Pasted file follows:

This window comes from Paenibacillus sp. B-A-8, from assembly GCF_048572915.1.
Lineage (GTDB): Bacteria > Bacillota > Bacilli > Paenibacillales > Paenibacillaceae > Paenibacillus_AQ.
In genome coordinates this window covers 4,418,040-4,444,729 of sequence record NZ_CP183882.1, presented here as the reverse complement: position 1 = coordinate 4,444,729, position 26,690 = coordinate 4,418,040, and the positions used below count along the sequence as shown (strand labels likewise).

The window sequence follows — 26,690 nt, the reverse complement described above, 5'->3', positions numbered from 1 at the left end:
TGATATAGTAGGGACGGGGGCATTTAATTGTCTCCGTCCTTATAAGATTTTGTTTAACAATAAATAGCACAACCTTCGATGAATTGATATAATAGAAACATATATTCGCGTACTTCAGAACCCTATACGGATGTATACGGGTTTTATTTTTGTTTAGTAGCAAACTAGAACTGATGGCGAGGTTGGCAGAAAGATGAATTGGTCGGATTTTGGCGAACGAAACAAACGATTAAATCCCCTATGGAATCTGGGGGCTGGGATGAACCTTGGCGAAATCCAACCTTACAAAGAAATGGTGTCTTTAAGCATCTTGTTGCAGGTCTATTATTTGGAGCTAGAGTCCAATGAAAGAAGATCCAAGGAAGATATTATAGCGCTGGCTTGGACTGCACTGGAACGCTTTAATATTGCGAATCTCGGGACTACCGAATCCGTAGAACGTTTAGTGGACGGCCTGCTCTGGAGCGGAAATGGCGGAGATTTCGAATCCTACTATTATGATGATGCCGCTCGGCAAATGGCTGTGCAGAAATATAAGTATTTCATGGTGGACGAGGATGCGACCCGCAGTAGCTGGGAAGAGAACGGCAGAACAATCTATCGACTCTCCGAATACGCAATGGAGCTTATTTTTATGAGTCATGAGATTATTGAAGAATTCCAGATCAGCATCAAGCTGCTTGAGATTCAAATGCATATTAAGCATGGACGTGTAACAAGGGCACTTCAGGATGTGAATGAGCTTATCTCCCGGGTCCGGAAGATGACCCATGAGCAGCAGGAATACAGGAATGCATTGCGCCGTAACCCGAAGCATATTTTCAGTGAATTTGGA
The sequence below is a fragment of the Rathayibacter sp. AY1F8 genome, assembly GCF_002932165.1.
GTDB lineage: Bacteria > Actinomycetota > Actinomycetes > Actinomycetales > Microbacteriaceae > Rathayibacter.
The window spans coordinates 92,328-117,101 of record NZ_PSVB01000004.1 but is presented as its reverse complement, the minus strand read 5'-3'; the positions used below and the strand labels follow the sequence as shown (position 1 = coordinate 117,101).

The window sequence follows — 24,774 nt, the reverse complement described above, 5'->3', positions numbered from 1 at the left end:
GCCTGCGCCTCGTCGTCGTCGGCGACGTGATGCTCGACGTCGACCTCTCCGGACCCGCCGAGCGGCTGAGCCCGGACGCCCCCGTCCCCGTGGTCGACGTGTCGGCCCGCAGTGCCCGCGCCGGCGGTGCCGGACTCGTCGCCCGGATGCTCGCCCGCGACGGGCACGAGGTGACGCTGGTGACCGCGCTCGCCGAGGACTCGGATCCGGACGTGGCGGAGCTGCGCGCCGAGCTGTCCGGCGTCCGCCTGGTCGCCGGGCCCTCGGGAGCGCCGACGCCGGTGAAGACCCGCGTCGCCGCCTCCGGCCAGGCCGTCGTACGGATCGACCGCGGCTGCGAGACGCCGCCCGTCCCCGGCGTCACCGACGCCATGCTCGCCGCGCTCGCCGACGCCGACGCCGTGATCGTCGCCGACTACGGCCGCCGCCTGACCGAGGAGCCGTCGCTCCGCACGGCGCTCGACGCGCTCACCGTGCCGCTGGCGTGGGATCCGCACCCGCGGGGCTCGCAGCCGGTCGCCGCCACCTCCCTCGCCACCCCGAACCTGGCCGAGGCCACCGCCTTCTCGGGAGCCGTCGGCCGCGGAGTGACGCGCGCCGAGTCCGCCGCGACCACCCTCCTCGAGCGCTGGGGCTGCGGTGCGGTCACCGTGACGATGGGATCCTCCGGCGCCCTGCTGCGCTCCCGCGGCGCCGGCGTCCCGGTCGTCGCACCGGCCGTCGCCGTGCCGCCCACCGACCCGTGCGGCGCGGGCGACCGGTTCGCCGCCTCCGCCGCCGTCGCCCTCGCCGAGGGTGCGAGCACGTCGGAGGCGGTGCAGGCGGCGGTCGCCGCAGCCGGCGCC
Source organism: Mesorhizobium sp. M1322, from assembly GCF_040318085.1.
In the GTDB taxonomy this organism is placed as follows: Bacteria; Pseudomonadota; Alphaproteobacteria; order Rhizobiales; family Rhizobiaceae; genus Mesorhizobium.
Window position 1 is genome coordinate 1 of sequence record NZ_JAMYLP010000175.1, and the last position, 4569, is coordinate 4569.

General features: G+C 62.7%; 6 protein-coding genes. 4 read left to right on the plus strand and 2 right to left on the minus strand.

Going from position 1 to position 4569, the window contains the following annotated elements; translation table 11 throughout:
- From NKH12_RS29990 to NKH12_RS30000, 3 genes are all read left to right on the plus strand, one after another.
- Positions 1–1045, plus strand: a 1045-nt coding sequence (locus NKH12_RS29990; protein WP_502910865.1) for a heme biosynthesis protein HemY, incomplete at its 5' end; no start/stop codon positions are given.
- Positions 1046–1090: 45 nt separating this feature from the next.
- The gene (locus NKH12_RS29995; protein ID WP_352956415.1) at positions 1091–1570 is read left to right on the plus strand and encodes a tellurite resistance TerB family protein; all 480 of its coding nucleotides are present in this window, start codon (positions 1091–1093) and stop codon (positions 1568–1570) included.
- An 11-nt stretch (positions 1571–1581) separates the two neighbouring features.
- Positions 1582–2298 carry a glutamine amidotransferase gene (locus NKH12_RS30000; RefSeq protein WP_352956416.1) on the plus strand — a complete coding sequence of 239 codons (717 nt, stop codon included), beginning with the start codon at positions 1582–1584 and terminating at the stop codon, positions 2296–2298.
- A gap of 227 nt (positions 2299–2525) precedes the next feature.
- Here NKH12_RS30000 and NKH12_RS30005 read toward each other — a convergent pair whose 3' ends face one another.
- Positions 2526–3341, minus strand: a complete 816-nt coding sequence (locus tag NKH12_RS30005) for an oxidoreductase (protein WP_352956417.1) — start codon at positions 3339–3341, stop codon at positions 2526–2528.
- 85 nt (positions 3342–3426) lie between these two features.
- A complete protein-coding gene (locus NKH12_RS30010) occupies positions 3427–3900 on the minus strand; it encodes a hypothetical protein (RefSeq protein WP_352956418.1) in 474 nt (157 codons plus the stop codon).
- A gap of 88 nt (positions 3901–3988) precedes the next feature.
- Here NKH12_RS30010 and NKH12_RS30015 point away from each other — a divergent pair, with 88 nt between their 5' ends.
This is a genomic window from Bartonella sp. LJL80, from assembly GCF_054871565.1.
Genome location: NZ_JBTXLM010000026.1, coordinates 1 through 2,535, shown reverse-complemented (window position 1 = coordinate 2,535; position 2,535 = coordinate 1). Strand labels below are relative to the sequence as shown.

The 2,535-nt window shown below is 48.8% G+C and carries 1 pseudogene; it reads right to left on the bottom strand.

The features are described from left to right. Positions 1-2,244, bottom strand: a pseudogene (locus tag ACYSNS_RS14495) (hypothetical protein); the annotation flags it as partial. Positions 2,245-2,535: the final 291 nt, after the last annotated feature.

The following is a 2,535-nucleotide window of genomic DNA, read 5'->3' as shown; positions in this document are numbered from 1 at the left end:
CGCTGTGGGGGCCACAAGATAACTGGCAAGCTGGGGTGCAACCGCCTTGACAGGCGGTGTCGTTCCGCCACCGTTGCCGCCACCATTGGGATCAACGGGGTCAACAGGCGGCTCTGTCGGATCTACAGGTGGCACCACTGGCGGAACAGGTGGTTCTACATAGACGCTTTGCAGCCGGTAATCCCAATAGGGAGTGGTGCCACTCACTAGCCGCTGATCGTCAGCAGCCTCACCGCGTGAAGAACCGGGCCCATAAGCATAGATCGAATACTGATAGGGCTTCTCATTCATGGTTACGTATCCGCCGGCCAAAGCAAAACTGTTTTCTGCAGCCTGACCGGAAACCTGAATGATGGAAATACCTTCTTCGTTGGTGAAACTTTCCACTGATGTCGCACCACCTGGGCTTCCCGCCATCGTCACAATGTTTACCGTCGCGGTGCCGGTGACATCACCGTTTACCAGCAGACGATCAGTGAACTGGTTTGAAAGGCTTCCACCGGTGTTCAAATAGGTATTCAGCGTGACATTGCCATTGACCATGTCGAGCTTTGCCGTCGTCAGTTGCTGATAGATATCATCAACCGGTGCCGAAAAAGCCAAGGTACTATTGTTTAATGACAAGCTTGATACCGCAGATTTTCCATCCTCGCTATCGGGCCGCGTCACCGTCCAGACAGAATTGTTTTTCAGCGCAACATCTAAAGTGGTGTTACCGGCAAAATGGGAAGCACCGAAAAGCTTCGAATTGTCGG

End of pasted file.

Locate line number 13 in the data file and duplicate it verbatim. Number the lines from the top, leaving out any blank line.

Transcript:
Window position 1 is genome coordinate 1 of sequence record NZ_JAMYLP010000175.1, and the last position, 4569, is coordinate 4569.